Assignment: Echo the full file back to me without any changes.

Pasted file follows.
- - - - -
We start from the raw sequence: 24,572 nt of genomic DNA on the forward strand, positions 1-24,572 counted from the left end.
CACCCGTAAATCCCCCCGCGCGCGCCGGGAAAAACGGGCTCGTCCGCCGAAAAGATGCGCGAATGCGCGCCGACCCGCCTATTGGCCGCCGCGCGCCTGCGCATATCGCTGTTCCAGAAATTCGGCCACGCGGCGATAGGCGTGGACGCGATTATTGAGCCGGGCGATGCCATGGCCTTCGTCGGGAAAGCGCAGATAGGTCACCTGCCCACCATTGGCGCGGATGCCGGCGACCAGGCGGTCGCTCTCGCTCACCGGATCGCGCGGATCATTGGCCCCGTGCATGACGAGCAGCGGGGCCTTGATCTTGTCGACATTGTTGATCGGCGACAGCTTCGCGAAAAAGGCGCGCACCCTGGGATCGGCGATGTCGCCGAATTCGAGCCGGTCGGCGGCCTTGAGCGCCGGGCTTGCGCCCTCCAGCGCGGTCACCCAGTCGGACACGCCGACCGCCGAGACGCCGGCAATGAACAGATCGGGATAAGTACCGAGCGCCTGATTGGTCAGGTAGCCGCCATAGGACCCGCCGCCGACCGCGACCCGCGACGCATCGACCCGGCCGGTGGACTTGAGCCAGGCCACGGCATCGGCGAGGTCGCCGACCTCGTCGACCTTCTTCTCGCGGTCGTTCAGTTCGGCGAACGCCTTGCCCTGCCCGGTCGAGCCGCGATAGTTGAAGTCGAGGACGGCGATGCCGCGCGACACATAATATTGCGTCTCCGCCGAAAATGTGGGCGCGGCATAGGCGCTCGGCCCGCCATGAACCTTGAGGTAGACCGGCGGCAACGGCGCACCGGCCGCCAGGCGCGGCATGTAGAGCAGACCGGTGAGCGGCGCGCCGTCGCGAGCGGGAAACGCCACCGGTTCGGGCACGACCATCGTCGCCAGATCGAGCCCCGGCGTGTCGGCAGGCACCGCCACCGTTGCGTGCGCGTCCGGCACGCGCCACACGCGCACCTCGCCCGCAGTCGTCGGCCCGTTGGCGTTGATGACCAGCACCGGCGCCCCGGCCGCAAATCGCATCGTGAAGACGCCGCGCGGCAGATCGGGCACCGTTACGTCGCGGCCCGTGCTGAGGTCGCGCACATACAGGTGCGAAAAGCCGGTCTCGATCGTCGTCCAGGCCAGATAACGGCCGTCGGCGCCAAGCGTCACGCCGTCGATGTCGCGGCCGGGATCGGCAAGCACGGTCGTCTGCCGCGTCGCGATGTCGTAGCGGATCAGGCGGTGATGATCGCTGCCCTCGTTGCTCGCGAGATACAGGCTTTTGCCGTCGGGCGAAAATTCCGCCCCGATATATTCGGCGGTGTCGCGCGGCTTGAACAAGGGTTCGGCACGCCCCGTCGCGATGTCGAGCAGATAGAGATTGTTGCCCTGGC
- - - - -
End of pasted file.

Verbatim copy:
We start from the raw sequence: 24,572 nt of genomic DNA on the forward strand, positions 1-24,572 counted from the left end.
CACCCGTAAATCCCCCCGCGCGCGCCGGGAAAAACGGGCTCGTCCGCCGAAAAGATGCGCGAATGCGCGCCGACCCGCCTATTGGCCGCCGCGCGCCTGCGCATATCGCTGTTCCAGAAATTCGGCCACGCGGCGATAGGCGTGGACGCGATTATTGAGCCGGGCGATGCCATGGCCTTCGTCGGGAAAGCGCAGATAGGTCACCTGCCCACCATTGGCGCGGATGCCGGCGACCAGGCGGTCGCTCTCGCTCACCGGATCGCGCGGATCATTGGCCCCGTGCATGACGAGCAGCGGGGCCTTGATCTTGTCGACATTGTTGATCGGCGACAGCTTCGCGAAAAAGGCGCGCACCCTGGGATCGGCGATGTCGCCGAATTCGAGCCGGTCGGCGGCCTTGAGCGCCGGGCTTGCGCCCTCCAGCGCGGTCACCCAGTCGGACACGCCGACCGCCGAGACGCCGGCAATGAACAGATCGGGATAAGTACCGAGCGCCTGATTGGTCAGGTAGCCGCCATAGGACCCGCCGCCGACCGCGACCCGCGACGCATCGACCCGGCCGGTGGACTTGAGCCAGGCCACGGCATCGGCGAGGTCGCCGACCTCGTCGACCTTCTTCTCGCGGTCGTTCAGTTCGGCGAACGCCTTGCCCTGCCCGGTCGAGCCGCGATAGTTGAAGTCGAGGACGGCGATGCCGCGCGACACATAATATTGCGTCTCCGCCGAAAATGTGGGCGCGGCATAGGCGCTCGGCCCGCCATGAACCTTGAGGTAGACCGGCGGCAACGGCGCACCGGCCGCCAGGCGCGGCATGTAGAGCAGACCGGTGAGCGGCGCGCCGTCGCGAGCGGGAAACGCCACCGGTTCGGGCACGACCATCGTCGCCAGATCGAGCCCCGGCGTGTCGGCAGGCACCGCCACCGTTGCGTGCGCGTCCGGCACGCGCCACACGCGCACCTCGCCCGCAGTCGTCGGCCCGTTGGCGTTGATGACCAGCACCGGCGCCCCGGCCGCAAATCGCATCGTGAAGACGCCGCGCGGCAGATCGGGCACCGTTACGTCGCGGCCCGTGCTGAGGTCGCGCACATACAGGTGCGAAAAGCCGGTCTCGATCGTCGTCCAGGCCAGATAACGGCCGTCGGCGCCAAGCGTCACGCCGTCGATGTCGCGGCCGGGATCGGCAAGCACGGTCGTCTGCCGCGTCGCGATGTCGTAGCGGATCAGGCGGTGATGATCGCTGCCCTCGTTGCTCGCGAGATACAGGCTTTTGCCGTCGGGCGAAAATTCCGCCCCGATATATTCGGCGGTGTCGCGCGGCTTGAACAAGGGTTCGGCACGCCCCGTCGCGATGTCGAGCAGATAGAGATTGTTGCCCTGGC